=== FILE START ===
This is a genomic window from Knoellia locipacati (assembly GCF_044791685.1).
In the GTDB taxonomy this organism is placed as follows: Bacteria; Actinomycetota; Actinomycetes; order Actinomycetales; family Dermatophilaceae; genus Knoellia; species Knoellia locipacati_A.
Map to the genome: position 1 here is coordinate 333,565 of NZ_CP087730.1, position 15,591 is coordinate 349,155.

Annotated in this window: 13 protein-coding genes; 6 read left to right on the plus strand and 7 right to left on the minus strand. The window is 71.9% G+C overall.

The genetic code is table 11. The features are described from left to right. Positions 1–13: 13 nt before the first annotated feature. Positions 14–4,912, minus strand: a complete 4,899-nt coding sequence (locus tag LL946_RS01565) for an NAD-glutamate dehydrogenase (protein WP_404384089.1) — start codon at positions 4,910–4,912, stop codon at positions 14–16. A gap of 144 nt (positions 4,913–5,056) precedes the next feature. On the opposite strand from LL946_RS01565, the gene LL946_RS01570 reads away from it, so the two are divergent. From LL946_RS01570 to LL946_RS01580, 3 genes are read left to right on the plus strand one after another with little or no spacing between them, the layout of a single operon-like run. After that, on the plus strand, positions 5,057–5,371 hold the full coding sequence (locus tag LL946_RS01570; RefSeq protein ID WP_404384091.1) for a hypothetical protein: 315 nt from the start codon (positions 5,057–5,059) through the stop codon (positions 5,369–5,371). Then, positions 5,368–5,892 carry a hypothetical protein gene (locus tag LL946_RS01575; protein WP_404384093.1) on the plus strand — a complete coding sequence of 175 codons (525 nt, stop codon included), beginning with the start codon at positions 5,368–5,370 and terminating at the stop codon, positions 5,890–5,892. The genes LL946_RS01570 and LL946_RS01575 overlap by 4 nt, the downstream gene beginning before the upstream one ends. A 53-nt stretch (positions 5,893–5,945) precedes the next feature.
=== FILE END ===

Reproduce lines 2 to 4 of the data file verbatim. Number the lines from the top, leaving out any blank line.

In the GTDB taxonomy this organism is placed as follows: Bacteria; Actinomycetota; Actinomycetes; order Actinomycetales; family Dermatophilaceae; genus Knoellia; species Knoellia locipacati_A.
Map to the genome: position 1 here is coordinate 333,565 of NZ_CP087730.1, position 15,591 is coordinate 349,155.

Annotated in this window: 13 protein-coding genes; 6 read left to right on the plus strand and 7 right to left on the minus strand. The window is 71.9% G+C overall.